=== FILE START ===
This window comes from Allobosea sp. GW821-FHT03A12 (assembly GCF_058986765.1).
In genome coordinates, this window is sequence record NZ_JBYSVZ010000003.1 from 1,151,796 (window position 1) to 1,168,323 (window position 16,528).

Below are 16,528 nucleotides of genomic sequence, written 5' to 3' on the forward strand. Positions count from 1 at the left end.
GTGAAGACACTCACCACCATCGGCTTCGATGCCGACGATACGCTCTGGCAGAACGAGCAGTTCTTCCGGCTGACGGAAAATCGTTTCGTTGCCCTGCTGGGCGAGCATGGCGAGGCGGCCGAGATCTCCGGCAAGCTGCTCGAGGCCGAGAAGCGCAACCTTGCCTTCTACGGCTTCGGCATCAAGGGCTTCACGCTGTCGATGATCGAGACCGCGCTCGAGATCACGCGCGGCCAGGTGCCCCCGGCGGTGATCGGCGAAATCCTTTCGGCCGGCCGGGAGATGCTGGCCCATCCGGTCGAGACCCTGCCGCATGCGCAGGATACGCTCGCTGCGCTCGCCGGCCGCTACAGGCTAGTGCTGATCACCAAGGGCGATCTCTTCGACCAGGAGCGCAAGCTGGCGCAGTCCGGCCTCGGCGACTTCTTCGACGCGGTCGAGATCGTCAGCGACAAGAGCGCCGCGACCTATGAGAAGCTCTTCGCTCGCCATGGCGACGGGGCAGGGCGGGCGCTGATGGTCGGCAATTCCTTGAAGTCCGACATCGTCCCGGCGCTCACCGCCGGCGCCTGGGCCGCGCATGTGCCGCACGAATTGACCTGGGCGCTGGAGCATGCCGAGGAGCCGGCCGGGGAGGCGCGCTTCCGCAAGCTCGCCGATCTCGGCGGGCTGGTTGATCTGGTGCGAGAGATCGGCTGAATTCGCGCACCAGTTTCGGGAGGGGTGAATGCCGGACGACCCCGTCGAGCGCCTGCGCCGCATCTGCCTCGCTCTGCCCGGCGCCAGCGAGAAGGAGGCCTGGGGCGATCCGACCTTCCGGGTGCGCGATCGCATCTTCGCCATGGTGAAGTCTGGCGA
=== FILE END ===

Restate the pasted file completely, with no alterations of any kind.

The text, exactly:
This window comes from Allobosea sp. GW821-FHT03A12 (assembly GCF_058986765.1).
In genome coordinates, this window is sequence record NZ_JBYSVZ010000003.1 from 1,151,796 (window position 1) to 1,168,323 (window position 16,528).

Below are 16,528 nucleotides of genomic sequence, written 5' to 3' on the forward strand. Positions count from 1 at the left end.
GTGAAGACACTCACCACCATCGGCTTCGATGCCGACGATACGCTCTGGCAGAACGAGCAGTTCTTCCGGCTGACGGAAAATCGTTTCGTTGCCCTGCTGGGCGAGCATGGCGAGGCGGCCGAGATCTCCGGCAAGCTGCTCGAGGCCGAGAAGCGCAACCTTGCCTTCTACGGCTTCGGCATCAAGGGCTTCACGCTGTCGATGATCGAGACCGCGCTCGAGATCACGCGCGGCCAGGTGCCCCCGGCGGTGATCGGCGAAATCCTTTCGGCCGGCCGGGAGATGCTGGCCCATCCGGTCGAGACCCTGCCGCATGCGCAGGATACGCTCGCTGCGCTCGCCGGCCGCTACAGGCTAGTGCTGATCACCAAGGGCGATCTCTTCGACCAGGAGCGCAAGCTGGCGCAGTCCGGCCTCGGCGACTTCTTCGACGCGGTCGAGATCGTCAGCGACAAGAGCGCCGCGACCTATGAGAAGCTCTTCGCTCGCCATGGCGACGGGGCAGGGCGGGCGCTGATGGTCGGCAATTCCTTGAAGTCCGACATCGTCCCGGCGCTCACCGCCGGCGCCTGGGCCGCGCATGTGCCGCACGAATTGACCTGGGCGCTGGAGCATGCCGAGGAGCCGGCCGGGGAGGCGCGCTTCCGCAAGCTCGCCGATCTCGGCGGGCTGGTTGATCTGGTGCGAGAGATCGGCTGAATTCGCGCACCAGTTTCGGGAGGGGTGAATGCCGGACGACCCCGTCGAGCGCCTGCGCCGCATCTGCCTCGCTCTGCCCGGCGCCAGCGAGAAGGAGGCCTGGGGCGATCCGACCTTCCGGGTGCGCGATCGCATCTTCGCCATGGTGAAGTCTGGCGA